Perhaps the most worrisome aspect of the credit crisis is that many of the public institutions that act as a backstop to the financial system, like the FDIC (Federal Deposit Insurance Corp.) are themselves on the verge of bankruptcy. According to Roubini, the FDIC has only $53 billion of funds, and has already committed 15% to bail out IndyMac. Banking experts believe at least 8% of 8,500 banks insured by the FDIC are in big trouble and another 8% to 16% are precarious. That means 700 are at serious risk of failure and another 700 to 1,400 could join them. Yet the FDIC is only watching 90 banks, and only 85% of its resources remain after bailing out IndyMac. The Fed fiat currency presses are liable to melt from overuse in printing all the money needed to cover these debts!
U.S. stagflation goes global
So it should come as no surprise that the U.S. economic malaise is now becoming a global phenomenon. Recessions are threatening to crash over the world economy in waves, as one country after another turns down a year after the onset of the global credit crisis. After dodging the U.S. slowdown last year, the 15-nation eurozone economy appears to have shrunk in Q2, for the first time since the common currency's introduction in 1999. Firm figures are still coming in, but Italy's GDP contracted by 0.3% in Q2 after growing by a scant 0.5% in Q1. And Germany, the largest eurozone economy and the engine of G7 growth in recent years, contracted sharply in the second quarter, shrinking by as much as 1.5%, according The Wall Street Journal Europe. Eurozone growth certainly slowed to a crawl in the first quarter. According to RGE Monitor, Q1 growth in the UK fell to 0.4%, Ireland to 0.8%, Italy to 0.5%, and Spain to 0.4%. Estonia and Latvia contracted sharply, while Q1 GDP growth in Canada fell to 0.3% and New Zealand shrank by 0.3%. As in the U.S., housing booms in Spain, Portugal and Ireland are collapsing, while the euro's recent appreciation hurt companies that export. Japan, too, is at risk of a recession as exports fell in June for the first time since 2003 and unemployment reached 4.1 percent, almost a two-year high. The Bank of Japan has little room to act, with its benchmark interest rate of just 0.5 percent and consumer prices rising at the fastest pace in a decade
While the world may avoid an outright recession, deemed by economists to be global growth of 3% or less, it's nonetheless likely to end up with a noxious combination of asset deflation in the housing and stock markets, a continuing credit crunch, and growing commodity-driven inflation—just like here in the U.S. As reported in Newsweek recently, a Morgan Stanley report released in late June summed it up: "Much to our own surprise, we find that 50 of the 190 or so countries in the world now have inflation running at double-digit rates, including most emerging markets. In other words, about half the world's population is already experiencing double-digit price increases."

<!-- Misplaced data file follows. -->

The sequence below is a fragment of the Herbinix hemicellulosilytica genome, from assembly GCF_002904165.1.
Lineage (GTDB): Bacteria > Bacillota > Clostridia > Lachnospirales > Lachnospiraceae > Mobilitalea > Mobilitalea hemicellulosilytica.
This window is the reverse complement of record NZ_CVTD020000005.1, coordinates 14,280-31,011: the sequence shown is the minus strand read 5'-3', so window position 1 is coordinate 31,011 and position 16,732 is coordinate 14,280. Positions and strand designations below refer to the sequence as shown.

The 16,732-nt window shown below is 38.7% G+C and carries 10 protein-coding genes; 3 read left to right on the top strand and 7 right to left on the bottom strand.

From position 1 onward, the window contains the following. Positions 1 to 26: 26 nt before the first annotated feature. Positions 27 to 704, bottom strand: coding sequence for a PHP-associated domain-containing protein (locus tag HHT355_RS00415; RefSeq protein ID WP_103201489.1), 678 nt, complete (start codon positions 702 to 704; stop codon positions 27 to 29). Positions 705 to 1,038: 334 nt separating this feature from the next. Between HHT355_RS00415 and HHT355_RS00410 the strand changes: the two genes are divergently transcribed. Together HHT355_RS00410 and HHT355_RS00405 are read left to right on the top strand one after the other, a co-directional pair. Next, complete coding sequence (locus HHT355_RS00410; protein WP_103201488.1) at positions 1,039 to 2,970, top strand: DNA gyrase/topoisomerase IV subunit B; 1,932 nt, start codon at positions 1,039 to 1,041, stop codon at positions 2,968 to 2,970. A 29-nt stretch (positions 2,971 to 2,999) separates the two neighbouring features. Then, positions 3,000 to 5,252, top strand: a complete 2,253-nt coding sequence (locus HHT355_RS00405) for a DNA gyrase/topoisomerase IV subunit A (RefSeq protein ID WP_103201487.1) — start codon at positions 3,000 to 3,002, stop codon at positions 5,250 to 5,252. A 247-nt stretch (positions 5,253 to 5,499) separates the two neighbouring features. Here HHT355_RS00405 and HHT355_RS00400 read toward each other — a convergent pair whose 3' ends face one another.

The great fear is that this rampant price inflation will trigger wage inflation, creating the kind of deadly wage-price spiral that catapulted U.S. inflation into double-digits in the 1970s. Already the signs are pointing that way. According to RGE Monitor, the following nations are already experiencing double-digit wage inflation: United Arab Emirates, Egypt, Venezuela, Argentina, India, Sri Lanka, Pakistan, Russia, Hungary, Serbia, and Latvia. As government and union employment contracts are renegotiated, this list will no doubt grow.
Indeed, central bankers abroad, like our very own Fed, are stuck in a very nasty box, unable to combat rising inflation by raising interest or to stimulate faltering economies by cutting them. A lot's at stake. If central bankers leave rates too low, they risk stoking global inflation that's already projected by the IMF to be the fastest in nine years. Keep rates too high and the world could fall into its first recession since 2001-2002. Add in the steadily deflating global housing bubble and spreading credit crisis, and we have an international stagflation scenario right out of That '70s Show. "There's a kind of stagflation marching over the world economy,'' said Allan Sinai, chief economist at Decision Economics in New York, recently to Bloomberg, "I hope policy makers are able to figure it out and make the right decisions to fight it.'' Given their recent track record, we wouldn’t recommend holding one's breath.